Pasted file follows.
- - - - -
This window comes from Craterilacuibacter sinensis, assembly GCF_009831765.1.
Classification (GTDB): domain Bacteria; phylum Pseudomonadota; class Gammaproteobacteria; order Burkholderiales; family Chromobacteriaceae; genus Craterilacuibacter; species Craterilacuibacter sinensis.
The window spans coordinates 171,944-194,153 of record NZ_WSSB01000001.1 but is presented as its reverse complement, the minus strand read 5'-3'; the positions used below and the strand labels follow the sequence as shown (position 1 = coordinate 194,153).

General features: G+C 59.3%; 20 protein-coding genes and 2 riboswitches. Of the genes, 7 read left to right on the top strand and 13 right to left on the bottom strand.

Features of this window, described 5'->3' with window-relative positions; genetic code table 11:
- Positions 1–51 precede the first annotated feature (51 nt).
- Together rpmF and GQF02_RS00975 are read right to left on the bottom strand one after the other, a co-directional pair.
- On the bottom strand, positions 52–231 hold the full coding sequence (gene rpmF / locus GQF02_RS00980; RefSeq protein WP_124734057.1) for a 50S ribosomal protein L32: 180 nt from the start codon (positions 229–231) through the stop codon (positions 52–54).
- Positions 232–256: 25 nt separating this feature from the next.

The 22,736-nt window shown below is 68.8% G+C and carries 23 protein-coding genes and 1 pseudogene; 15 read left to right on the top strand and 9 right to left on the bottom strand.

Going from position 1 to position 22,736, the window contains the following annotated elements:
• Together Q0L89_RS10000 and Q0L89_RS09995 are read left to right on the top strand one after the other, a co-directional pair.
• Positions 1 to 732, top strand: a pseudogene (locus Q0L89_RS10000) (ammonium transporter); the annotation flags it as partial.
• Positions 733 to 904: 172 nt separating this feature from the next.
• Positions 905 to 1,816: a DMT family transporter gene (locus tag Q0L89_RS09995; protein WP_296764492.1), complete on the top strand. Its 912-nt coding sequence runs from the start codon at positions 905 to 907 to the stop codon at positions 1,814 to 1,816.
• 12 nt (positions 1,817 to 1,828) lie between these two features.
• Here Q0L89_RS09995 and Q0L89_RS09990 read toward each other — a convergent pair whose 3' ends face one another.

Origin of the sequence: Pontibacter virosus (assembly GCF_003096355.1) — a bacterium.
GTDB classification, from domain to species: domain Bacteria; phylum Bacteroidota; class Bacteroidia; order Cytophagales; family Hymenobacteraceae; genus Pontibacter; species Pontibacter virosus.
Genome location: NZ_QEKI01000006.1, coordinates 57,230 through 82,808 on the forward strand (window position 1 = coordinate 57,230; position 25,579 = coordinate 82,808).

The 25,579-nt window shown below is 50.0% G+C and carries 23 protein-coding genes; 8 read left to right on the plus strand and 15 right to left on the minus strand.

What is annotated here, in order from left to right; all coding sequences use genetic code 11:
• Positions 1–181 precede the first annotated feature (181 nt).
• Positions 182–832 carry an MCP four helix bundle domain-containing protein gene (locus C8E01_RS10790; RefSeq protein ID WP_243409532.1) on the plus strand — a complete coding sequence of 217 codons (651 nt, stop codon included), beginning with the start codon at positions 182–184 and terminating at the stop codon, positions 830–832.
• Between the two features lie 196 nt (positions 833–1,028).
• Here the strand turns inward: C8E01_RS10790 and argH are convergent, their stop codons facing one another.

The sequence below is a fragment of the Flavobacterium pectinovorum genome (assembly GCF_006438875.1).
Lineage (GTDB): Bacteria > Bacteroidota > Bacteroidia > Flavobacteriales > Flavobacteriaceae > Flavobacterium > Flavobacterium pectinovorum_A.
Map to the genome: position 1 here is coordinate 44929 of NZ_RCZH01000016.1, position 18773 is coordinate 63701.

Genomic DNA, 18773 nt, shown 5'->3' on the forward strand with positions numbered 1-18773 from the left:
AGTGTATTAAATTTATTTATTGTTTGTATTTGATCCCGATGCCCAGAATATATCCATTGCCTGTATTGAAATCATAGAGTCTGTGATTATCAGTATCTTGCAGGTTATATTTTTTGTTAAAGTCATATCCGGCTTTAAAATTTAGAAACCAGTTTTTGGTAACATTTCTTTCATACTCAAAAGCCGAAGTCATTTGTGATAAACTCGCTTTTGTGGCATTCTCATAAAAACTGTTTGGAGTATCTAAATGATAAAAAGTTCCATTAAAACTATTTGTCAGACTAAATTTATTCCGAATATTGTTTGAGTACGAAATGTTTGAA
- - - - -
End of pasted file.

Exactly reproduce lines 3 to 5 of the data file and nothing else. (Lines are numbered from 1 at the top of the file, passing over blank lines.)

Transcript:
The window spans coordinates 171,944-194,153 of record NZ_WSSB01000001.1 but is presented as its reverse complement, the minus strand read 5'-3'; the positions used below and the strand labels follow the sequence as shown (position 1 = coordinate 194,153).

General features: G+C 59.3%; 20 protein-coding genes and 2 riboswitches. Of the genes, 7 read left to right on the top strand and 13 right to left on the bottom strand.

Features of this window, described 5'->3' with window-relative positions; genetic code table 11: